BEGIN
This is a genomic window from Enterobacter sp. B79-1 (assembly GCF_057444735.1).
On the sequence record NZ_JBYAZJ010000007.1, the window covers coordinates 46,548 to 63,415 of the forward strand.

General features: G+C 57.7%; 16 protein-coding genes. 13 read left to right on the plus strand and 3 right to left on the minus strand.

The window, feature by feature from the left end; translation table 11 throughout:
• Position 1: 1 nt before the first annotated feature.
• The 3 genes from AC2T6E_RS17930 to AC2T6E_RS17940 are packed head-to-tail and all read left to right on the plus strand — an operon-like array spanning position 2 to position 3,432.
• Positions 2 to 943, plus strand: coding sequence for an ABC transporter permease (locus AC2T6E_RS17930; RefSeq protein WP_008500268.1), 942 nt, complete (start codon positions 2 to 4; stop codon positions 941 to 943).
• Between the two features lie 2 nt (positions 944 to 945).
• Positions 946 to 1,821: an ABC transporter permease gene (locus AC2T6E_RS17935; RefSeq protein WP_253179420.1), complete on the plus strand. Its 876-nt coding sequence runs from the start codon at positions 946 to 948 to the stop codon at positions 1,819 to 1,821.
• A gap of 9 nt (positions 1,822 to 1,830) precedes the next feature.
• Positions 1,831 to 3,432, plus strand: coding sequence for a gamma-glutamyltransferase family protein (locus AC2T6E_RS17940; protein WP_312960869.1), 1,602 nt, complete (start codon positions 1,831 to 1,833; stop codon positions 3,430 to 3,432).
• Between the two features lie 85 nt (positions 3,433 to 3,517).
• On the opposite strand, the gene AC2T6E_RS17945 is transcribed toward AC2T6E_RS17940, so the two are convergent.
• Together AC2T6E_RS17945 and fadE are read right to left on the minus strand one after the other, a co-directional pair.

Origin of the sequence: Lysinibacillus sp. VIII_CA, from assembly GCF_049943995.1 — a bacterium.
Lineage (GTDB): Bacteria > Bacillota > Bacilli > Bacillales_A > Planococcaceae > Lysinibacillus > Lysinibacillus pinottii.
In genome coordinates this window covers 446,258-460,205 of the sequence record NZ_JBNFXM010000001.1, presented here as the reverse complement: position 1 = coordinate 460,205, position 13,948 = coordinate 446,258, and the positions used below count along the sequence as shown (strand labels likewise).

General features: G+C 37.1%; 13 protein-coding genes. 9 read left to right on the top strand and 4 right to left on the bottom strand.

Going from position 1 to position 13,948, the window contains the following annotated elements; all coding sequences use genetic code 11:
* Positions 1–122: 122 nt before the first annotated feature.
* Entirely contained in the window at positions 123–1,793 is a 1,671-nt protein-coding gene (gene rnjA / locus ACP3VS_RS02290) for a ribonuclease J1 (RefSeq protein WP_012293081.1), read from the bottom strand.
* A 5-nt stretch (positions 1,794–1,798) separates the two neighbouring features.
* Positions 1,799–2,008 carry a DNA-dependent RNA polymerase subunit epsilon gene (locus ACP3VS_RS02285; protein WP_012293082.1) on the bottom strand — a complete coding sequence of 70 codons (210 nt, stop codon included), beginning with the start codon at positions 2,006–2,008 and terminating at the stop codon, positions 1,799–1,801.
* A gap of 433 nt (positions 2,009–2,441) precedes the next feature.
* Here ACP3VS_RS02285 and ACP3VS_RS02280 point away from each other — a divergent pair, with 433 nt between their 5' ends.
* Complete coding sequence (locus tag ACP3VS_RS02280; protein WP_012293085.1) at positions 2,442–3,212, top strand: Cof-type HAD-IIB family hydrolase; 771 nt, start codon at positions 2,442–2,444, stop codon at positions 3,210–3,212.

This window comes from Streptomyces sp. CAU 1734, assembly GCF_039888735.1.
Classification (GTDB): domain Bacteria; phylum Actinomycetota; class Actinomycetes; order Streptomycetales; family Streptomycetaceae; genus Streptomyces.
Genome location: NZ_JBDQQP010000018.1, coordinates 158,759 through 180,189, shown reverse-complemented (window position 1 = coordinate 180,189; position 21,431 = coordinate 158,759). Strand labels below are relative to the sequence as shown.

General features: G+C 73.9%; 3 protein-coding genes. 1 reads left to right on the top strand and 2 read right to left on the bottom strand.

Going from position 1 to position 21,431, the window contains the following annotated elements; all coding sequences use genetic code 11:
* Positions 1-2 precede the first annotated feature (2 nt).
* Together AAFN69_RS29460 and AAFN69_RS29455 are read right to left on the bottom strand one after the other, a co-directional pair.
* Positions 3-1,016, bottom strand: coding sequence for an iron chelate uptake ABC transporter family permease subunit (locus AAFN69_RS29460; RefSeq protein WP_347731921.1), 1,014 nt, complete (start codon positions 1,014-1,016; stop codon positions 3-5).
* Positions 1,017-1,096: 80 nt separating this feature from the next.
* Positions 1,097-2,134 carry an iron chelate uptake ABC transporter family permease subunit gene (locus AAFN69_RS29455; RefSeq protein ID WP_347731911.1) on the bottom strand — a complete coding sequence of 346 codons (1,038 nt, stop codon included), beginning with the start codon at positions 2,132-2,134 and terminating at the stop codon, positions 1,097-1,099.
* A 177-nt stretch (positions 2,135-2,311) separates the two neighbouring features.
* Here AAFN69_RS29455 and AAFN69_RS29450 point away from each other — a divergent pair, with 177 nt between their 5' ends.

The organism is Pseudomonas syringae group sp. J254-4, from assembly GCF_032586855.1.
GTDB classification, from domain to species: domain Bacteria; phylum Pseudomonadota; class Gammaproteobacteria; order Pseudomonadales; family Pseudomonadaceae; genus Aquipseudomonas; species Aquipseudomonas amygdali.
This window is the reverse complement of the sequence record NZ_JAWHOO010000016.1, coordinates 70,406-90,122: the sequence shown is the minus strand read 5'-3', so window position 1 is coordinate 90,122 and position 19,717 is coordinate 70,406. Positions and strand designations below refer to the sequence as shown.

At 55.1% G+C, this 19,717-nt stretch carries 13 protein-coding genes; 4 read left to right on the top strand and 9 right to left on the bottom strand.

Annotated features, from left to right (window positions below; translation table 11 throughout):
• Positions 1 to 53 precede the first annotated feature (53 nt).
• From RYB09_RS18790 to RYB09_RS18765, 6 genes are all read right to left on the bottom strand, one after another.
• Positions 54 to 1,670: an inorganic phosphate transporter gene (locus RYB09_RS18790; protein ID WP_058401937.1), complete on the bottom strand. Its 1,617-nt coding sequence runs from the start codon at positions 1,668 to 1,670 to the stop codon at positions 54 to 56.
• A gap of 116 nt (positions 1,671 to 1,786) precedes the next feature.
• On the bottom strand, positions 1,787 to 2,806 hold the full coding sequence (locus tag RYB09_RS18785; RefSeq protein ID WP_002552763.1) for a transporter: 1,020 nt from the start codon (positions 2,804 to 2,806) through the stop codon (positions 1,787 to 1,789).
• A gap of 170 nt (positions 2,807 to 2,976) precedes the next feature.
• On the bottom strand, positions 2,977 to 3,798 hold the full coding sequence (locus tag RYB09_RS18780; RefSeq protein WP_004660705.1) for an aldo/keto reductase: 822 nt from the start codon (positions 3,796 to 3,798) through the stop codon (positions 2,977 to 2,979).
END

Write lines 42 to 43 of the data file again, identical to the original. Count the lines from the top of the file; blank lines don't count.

At 55.1% G+C, this 19,717-nt stretch carries 13 protein-coding genes; 4 read left to right on the top strand and 9 right to left on the bottom strand.

Annotated features, from left to right (window positions below; translation table 11 throughout):